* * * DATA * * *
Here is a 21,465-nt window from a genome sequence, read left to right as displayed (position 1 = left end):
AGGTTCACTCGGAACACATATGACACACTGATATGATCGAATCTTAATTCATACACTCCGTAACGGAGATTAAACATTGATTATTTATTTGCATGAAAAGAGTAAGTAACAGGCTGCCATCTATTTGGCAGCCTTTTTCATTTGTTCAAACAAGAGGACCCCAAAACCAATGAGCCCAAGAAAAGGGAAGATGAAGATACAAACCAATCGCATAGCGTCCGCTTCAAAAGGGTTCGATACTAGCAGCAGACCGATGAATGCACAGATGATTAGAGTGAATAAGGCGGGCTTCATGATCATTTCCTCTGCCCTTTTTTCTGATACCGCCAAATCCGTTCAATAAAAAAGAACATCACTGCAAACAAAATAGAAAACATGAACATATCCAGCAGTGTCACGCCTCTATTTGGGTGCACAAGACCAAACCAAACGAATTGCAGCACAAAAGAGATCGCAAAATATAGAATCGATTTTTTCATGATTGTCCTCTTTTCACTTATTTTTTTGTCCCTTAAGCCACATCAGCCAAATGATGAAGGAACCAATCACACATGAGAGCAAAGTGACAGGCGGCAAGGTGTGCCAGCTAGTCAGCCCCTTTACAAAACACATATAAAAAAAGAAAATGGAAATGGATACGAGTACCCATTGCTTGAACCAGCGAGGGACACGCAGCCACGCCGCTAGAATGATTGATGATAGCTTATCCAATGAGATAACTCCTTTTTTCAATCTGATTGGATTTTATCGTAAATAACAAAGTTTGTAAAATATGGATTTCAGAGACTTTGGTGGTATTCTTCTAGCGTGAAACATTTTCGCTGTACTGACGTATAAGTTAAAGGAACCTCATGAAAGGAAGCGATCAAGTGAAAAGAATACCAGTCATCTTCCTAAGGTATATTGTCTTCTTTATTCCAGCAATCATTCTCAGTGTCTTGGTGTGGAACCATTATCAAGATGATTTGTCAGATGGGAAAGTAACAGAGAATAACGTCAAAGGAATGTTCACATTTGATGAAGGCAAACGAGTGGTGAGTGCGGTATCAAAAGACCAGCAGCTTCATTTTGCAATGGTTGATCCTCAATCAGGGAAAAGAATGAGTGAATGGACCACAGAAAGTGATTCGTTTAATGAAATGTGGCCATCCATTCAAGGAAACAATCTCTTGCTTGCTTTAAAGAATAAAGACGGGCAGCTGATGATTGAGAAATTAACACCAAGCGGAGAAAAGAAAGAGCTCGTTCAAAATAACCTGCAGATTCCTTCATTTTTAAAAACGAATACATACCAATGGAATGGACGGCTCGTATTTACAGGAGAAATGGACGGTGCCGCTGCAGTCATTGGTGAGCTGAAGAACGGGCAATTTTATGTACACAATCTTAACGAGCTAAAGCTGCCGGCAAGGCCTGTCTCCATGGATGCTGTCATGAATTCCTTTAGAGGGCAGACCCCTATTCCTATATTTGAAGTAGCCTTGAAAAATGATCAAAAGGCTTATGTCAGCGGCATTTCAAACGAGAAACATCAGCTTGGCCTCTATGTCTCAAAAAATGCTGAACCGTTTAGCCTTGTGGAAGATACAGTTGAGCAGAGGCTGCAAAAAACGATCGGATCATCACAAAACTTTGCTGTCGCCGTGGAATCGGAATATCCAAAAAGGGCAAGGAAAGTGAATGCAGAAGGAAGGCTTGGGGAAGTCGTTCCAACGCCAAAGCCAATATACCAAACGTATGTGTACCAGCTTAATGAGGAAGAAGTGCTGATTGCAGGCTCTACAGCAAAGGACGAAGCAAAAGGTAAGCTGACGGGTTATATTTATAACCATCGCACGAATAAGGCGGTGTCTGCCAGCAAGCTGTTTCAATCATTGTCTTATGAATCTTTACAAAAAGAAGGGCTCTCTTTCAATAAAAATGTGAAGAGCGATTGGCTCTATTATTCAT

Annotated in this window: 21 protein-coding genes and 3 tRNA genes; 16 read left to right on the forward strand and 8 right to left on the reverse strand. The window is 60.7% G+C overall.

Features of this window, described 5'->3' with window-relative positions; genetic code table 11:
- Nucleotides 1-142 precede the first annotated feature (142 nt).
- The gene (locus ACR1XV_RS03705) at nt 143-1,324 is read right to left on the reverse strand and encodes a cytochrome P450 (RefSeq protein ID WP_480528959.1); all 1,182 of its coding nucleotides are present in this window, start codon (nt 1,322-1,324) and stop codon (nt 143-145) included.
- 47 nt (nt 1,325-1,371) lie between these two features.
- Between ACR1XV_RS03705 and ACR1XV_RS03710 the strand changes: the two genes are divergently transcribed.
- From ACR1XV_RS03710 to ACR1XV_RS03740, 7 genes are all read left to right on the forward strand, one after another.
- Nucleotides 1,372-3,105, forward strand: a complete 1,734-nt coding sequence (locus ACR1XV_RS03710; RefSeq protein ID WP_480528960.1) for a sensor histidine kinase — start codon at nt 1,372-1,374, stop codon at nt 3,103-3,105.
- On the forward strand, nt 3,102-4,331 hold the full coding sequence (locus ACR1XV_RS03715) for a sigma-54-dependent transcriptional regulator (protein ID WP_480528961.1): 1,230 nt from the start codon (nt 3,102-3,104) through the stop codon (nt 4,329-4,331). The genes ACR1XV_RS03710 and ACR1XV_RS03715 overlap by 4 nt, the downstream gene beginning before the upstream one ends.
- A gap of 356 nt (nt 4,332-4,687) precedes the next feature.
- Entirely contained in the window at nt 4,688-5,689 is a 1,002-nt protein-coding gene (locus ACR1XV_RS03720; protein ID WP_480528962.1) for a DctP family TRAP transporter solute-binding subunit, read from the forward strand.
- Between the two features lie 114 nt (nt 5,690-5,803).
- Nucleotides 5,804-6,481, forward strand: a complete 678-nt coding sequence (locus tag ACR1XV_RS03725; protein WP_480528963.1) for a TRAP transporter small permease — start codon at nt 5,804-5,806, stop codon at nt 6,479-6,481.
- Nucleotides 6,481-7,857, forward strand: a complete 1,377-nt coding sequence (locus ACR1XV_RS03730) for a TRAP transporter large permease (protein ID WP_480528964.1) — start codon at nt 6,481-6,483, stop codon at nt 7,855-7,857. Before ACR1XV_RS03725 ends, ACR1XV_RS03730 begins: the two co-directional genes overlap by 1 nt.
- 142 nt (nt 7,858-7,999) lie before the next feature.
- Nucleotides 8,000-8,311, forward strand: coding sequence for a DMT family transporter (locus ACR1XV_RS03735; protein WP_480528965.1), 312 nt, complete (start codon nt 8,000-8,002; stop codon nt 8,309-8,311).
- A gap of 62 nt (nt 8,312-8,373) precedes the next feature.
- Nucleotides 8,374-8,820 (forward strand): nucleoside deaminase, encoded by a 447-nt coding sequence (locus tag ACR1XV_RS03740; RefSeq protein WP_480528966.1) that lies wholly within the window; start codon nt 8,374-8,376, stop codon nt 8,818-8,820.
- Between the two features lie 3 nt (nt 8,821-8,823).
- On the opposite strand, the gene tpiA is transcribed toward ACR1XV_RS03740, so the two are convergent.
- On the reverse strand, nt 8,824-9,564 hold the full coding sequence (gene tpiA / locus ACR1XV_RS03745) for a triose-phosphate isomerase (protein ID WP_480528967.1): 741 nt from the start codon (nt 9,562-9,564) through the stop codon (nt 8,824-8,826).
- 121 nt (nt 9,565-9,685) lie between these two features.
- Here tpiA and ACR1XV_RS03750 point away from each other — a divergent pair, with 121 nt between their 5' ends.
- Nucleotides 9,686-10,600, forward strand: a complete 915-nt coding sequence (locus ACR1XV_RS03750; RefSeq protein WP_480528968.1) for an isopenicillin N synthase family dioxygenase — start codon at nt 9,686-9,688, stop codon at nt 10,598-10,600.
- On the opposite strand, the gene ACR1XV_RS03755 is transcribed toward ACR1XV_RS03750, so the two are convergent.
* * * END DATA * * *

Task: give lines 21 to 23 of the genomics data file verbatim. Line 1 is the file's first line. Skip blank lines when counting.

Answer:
- Between the two features lie 3 nt (nt 8,821-8,823).
- On the opposite strand, the gene tpiA is transcribed toward ACR1XV_RS03740, so the two are convergent.
- On the reverse strand, nt 8,824-9,564 hold the full coding sequence (gene tpiA / locus ACR1XV_RS03745) for a triose-phosphate isomerase (protein ID WP_480528967.1): 741 nt from the start codon (nt 9,562-9,564) through the stop codon (nt 8,824-8,826).